John Rhode has seen it all. He modeled, acted in the theatre, shot the Buckeye’s football film as well as PSA’s for the state of Ohio, had a film critic show in Columbus and received an MFA in Cinema from Ohio State University. Destined to come to LA, he later studied at USC cinema and got into tons of music videos.
Then he worked as a camera operator and had the opportunity to work with Academy Award winners like John Seale (Harry Potter films), Vilmos Zsigmond (The Deer Hunter), and Vittorio Storaro (Apocalypse Now). John has won Telly and Eagle Awards for his own cinematography, and has now turned to directing when he’s not shooting, having directed three movies as well as commercials with Southwest Airlines and videos for Google. His list of credits is impressive.
I got to know John’s work from an excellent short he worked on with Frank Chindamo for one of our branded competitions. Their short, “Quit Your Day Job”, included YouTube stars in a hilarious comedy about two lazy husbands who try to make millions by filming their own reality shows. Their wives are not amused, but our viewers were! I asked John about what he thinks is happening with web video.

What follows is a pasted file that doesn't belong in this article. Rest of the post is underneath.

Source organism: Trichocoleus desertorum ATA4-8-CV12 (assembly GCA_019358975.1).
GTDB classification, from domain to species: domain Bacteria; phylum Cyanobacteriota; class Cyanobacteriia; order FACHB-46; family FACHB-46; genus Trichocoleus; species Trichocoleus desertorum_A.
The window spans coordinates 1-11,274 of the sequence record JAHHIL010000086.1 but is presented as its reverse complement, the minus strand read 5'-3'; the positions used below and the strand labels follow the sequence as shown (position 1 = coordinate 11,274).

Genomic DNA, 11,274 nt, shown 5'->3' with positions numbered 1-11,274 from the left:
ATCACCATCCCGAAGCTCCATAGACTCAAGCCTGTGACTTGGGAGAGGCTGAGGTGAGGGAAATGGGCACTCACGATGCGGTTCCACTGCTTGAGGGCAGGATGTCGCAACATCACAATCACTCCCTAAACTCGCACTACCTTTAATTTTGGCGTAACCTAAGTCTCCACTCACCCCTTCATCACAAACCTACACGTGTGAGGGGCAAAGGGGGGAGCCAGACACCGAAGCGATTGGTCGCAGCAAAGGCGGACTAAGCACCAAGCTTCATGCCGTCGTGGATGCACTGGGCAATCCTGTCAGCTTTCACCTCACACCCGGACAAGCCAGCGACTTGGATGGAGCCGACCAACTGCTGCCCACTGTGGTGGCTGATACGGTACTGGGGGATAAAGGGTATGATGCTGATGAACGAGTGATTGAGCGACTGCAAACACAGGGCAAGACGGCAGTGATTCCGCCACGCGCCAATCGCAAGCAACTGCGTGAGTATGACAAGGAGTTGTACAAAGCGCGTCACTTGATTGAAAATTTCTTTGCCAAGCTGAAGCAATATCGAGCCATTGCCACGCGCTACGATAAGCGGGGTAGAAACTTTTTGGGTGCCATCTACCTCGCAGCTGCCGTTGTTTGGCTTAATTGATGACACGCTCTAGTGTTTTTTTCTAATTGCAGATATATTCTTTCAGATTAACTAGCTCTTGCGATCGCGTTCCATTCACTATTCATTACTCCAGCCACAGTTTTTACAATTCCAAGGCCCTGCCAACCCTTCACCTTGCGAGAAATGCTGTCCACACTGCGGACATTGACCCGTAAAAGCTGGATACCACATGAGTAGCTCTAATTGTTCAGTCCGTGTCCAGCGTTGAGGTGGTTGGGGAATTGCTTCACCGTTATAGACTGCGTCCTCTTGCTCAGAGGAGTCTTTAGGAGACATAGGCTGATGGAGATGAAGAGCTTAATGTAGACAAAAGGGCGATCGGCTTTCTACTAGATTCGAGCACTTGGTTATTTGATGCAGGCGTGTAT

“I’m definitely looking to do a lot more, and we’re pitching different companies,” he began. “Amazon, Yahoo, YouTube, even Craigslist all have their own webisodes. I think the YouTube experiment is over…I heard the subscribers to their webisodes — the ones they spent $100M on one year and another $200M the next — didn’t amount to the subscribers compared to their existing wacky YouTube celebrities.
“But everyone is still trying to find their way. I’m looking to shoot more narrative material including webisodes or even commercial-tainments. Some webisodes have been very successful, and some networks are picking them up for TV shows.” For some examples, read this recent article from IndieWire or this one from The National.
In addition to his efforts on the web, John is still inspired to work on his own features. “I’m developing screenplays with several writers, looking to develop features for under $5M as well as mega-budgets. We have several scripts in development, from family to thriller genres.”